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US EV latest: GM, Hyundai compete – in battery plant announcements

Qualifying for tax credits will only get tougher, so better plan that state-side manufacturing push now

General Motors and Hyundai on Tuesday published dueling announcements of plans to build electric vehicle battery plants in the United States. 

Hyundai is partnering with fellow Korean corporation SK on to build a $5 billion battery factory in the States. GM, meanwhile, is also looking to Korea for its partner in a new $3 billion battery plant, namely Samsung SDI. 

In its announcement, Hyundai said its battery factory will be able to produce 35 GWh of batteries annually, enough to support the power needs of 300,000 electric vehicles, once it's operational in the second half of 2025. The plant will be located in Bartow County, Georgia, close to production facilities for Hyundai and its subsidiary Kia. 

General Motors' upcoming facility will be similar in size to Hyundai's with the US automaker saying the jointly-operated GM/Samsung battery plant will produce "more than" 30 GWh of capacity annually and the ability to produce both prismatic and cylindrical battery cells once it comes online in 2026. The plant will bring GM's total US battery cell production capacity to around 160 GWh once it's fully operational, GM said. 

As to where it'll be located, GM said it and Samsung weren't sharing those details at this time. They did claim, however, that "the number of new jobs in construction and operations are expected to number in the thousands." 

Battery-build blitz

The new plants are hardly the only ones under construction, with EV battery production in the US booming in the past few years. Panasonic, which manufactures most of Tesla's EV batteries, announced a $4 billion Kansas battery plant last summer, while Toyota is expanding its North Carolina-based plant by some 40 GWh of annual capacity.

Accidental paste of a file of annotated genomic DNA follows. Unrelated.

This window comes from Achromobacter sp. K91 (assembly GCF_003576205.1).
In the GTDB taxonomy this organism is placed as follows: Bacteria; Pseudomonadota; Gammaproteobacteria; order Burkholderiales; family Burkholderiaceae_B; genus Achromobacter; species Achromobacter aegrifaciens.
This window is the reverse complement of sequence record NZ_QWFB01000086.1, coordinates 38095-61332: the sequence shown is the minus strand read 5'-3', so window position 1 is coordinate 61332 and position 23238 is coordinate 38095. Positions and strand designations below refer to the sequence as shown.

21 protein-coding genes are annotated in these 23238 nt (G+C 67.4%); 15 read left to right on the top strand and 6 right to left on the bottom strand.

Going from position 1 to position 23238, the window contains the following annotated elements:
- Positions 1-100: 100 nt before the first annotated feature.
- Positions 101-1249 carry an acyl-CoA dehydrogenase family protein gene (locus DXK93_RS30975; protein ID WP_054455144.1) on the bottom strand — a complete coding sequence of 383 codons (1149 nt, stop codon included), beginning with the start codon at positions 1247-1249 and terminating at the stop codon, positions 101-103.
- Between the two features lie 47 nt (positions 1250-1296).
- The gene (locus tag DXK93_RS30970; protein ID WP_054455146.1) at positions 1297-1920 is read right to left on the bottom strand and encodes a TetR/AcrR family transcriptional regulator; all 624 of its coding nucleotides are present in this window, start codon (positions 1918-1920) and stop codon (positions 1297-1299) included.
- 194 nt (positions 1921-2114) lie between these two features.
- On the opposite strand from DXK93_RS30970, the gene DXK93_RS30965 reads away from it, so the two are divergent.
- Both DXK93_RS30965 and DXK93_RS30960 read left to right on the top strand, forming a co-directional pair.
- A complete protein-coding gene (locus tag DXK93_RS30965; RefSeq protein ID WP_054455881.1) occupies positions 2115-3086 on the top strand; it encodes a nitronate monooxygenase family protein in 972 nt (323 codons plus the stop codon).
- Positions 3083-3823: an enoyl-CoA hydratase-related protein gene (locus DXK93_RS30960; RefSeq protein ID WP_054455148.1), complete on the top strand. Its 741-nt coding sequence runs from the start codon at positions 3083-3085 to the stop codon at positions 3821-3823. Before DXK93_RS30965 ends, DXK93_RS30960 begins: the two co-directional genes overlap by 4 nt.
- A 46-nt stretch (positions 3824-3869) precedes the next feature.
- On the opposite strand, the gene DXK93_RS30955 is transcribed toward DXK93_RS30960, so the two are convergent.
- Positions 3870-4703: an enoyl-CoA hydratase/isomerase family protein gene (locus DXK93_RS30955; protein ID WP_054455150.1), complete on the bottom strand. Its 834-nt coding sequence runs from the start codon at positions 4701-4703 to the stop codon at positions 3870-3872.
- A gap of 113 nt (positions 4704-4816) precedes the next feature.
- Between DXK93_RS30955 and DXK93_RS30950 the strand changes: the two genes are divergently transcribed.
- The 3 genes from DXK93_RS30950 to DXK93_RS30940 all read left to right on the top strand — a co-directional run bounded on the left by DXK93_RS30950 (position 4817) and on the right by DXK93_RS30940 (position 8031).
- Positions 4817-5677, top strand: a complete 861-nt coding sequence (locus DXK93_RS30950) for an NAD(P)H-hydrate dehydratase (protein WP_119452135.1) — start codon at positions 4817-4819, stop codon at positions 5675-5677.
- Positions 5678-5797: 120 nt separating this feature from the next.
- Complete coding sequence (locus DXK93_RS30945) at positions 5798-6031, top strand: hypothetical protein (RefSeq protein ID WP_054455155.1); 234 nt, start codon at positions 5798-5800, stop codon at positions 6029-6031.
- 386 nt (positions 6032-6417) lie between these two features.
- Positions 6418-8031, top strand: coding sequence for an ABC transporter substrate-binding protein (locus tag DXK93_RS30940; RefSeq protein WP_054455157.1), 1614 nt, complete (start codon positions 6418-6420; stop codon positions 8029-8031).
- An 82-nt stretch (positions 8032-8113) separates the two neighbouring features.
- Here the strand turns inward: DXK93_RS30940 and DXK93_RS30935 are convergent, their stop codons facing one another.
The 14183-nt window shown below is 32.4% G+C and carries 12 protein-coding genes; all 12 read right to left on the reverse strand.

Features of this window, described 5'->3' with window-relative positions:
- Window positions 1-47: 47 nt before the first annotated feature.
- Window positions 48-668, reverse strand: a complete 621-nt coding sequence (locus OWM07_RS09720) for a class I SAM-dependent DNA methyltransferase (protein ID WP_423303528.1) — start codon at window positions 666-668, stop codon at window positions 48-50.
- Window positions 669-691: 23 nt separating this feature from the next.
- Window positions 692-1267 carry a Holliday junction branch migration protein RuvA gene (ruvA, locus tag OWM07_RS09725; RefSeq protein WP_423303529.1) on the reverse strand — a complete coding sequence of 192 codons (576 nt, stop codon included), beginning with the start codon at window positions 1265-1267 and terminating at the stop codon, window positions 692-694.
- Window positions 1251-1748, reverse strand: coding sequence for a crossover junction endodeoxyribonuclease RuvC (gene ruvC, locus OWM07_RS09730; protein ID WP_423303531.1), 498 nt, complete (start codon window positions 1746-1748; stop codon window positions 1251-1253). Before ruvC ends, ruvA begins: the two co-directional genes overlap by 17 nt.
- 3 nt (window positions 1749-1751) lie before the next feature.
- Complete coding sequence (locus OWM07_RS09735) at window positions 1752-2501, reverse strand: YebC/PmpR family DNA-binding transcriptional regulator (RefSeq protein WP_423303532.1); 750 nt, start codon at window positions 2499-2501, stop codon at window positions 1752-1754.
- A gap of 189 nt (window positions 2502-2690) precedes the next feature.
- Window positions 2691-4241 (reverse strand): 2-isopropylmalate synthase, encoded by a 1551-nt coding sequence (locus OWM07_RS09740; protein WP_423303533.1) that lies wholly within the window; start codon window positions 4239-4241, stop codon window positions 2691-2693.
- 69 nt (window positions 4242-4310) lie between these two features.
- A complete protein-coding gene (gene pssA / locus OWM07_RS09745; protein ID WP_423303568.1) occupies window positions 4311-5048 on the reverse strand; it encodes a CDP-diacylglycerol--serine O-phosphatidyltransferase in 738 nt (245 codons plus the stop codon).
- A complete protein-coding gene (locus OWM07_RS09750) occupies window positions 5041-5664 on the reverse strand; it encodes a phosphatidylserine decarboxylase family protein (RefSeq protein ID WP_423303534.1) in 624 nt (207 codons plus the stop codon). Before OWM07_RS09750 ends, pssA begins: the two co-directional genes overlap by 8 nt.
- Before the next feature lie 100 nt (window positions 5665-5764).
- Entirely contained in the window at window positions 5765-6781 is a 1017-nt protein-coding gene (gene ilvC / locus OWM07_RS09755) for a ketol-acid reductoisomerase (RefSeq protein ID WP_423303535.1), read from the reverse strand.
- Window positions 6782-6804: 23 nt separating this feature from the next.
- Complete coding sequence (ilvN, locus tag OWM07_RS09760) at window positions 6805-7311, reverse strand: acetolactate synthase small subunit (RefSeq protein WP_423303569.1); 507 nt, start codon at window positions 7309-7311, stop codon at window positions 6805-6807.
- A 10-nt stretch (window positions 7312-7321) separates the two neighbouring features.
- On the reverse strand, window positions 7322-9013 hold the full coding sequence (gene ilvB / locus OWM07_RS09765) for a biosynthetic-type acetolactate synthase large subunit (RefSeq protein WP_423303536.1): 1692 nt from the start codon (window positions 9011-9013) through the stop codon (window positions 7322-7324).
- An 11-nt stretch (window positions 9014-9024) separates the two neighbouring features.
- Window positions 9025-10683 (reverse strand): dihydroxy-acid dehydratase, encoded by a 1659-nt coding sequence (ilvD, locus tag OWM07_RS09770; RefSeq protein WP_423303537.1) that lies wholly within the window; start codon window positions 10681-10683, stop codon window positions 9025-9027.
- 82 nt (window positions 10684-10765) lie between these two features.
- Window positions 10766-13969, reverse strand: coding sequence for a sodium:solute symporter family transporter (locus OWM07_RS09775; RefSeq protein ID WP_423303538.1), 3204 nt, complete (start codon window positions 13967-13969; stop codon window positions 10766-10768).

GM's joint-Samsung plant actually makes four new battery manufacturing plants that the Detroit automaker is working on: it announced plans last year to build battery plants in Ohio, Michigan, and Tennessee thanks to $2.5 billion in loans awarded to it by the US Department of Energy.  

The push to onshore more EV battery production capacity may have to do with tough new US tax credit rules for EV purchases that went into effect last week. One of the provisions in the rules includes that a qualifying EV's battery and components both have to be sourced from and assembled in North America or a qualifying trade partner nation. Qualifying component percentages are being phased in over several years, meaning automakers will have to continue bringing EV production into the US to continue to qualify for the tax credits.

When the IRS published a list of qualifying vehicles last week, only six US-based automakers were on the list. GM was there, but Korea-based Hyundai definitely wasn't. In the days since publishing the list, both Rivian and Volkswagen have been added. 

GM, which announced the plant during its Q1 earnings call, made a surprising announcement during the same call by confirming the end of its budget-friendly Bolt EV and Bolt EUV production next year. 

"We delivered more than 20,000 EVs in the US in the quarter, on the strength of record Bolt EV and EUV sales and rising Cadillac LYRIQ deliveries," GM chair and CEO Mary Barra said during that earnings call today. 

For some reason, by Barra's reckoning, that means "it's now time to plan to end the Chevrolet Bolt EV and EUV production" in favor of transitioning the Michigan plant making Bolt EVs and EUVs to build the pricier GMC Sierra EV and the upcoming Chevrolet Silverado EV. 

We reached out to GM in the hopes someone could explain the decision to eliminate an affordable EV while potential car buyers say sticker prices are the reason they haven't gone electric, and we didn't immediately hear back.

While we can't be sure it's the case without a response from GM, Barra made much mention of GM's Ultium platform, the newer sled-like platform designed to make EVs easier to manufacture and parts more swappable. "With the EVs that we have coming, I really think it's a breakout year for Ultium," Barra said during the earnings call. The Bolt was designed prior to the Ultium platform, meaning it likely doesn't fit into GM's new modular EV design paradigm. ®

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